When you’re thinking about city breaks in Scotland, it usually comes down to either Edinburgh or Glasgow. Today, we’re exploring the latter (and bigger) of the two. To kick things off and get familiar with the vibe of the city, we’re picking 5 top places to visit in Glasgow.
There are a couple of low-cost airlines flying to the city so it’s not hard to find some cheap flights pretty much all year round. When booking at least 2 days before the planned trip, you can buy a ticket to Glasgow for just £3.50 on the Megabus website. Therefore, if you’re in Edinburgh, you can always pop in to Glasgow as well to kill two birds with one stone. The difference between the two is significant so you’d be in for some treat. A luggage facility is available inside the Buchanan Bus Station so you can drop your bags there to make your trip easier (around £6/24h for 2 pieces of hand luggage).
Since Glasgow is so close to Edinburgh, it was an obvious choice for a quick city break. On our first one-day trip, we wanted to get to know the must-sees as we had limited time. Here are our 5 top places to visit in Glasgow:
1. GLASGOW CITY CHAMBERS
Located in the heart of city centre, City Chambers is one of the best places to visit in Glasgow. Unfortunately, it is a bit underrated. Why? Well, as beautiful as the facade is, not many people get to see how stunning it is on the inside. And please, believe us when we say – the ground floor just doesn’t cut it.
There are free tours conducted twice a day at 10:30 am and 2:30pm from Monday to Friday. We actually didn’t make it the first time but absolutely had to come back later on. Thanks to a little sneak peek that we got at the wonderful staircase, we knew it would be a perfect spot to get some amazing photos. And it was well worth it! The tour was conducted by a lovely lady, Donna, who had a ton of interesting stories. She was narrating our little stroll through all the beautiful suites with anecdotes about the architect, the style, history and many more.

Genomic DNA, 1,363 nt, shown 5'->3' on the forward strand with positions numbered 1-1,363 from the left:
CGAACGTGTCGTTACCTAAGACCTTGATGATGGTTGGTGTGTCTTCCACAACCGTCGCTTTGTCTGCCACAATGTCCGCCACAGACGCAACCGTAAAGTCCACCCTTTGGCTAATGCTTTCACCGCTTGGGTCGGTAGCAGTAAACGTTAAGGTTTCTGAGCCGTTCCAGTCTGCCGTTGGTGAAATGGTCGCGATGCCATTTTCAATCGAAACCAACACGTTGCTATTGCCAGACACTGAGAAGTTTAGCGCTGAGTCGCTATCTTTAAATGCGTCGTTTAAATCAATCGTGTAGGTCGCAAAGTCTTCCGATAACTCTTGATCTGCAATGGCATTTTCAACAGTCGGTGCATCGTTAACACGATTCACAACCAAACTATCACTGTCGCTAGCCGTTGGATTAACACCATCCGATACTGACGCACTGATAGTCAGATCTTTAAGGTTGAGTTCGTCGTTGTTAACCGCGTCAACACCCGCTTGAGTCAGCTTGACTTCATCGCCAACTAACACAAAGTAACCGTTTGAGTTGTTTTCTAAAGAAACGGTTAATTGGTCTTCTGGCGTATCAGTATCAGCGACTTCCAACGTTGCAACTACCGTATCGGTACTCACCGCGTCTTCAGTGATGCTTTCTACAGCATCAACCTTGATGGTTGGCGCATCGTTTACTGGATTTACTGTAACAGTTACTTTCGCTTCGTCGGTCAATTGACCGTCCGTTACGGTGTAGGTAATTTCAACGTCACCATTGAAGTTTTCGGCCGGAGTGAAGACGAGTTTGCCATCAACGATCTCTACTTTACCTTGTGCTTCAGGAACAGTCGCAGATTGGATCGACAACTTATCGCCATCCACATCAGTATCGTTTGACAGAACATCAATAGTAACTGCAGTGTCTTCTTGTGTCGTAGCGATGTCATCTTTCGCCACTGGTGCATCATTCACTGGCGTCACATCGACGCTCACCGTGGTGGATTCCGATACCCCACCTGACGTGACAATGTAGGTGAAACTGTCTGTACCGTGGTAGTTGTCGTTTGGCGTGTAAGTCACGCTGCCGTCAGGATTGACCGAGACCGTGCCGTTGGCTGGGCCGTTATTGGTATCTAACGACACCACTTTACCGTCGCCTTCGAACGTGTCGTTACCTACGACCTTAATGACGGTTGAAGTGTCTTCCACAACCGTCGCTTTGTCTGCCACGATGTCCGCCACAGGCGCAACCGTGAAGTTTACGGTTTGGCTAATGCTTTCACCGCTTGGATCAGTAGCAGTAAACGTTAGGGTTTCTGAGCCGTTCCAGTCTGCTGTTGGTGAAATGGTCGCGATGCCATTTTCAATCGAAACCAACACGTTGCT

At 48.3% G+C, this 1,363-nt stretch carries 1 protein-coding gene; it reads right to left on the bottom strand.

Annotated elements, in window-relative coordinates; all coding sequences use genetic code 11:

Normally, some rooms might not be available to see at times, but we were very lucky and saw them all. The tour takes you through all the floors and into the councillors room where the council sits. You can actually take a photo in the Lord Provost’s seat 😉 The guide also explains about the artwork around the chambers. And while we’re not usually fussed about these things, the Carrara marble staircase is, truly, remarkable. There are rooms with decorations made of walnut wood, stunning Venetian windows and mosaic ceilings with corresponding floor decor. Granite, marble, alabaster, freestone, all very Italian in style and definitely worth seeing.
The high point of the tour was undeniably the Banquet Hall with gold leaf ceiling and magnificent chandeliers. They should, in fact, be called ‘electroliers’ as the council decided to have electric lighting in 1885. Very innovative for that time! Unfortunately, the hall was filled with not-so-presentable tables and we couldn’t take the photos as we would’ve liked.
The tours last around 45 minutes and are completely free. You can get a pass at the reception.
TIP: We highly recommend you come around 30 minutes earlier as the tours are on a first-come, first-served basis. The group limit is 25 people.
2. UNIVERSITY OF GLASGOW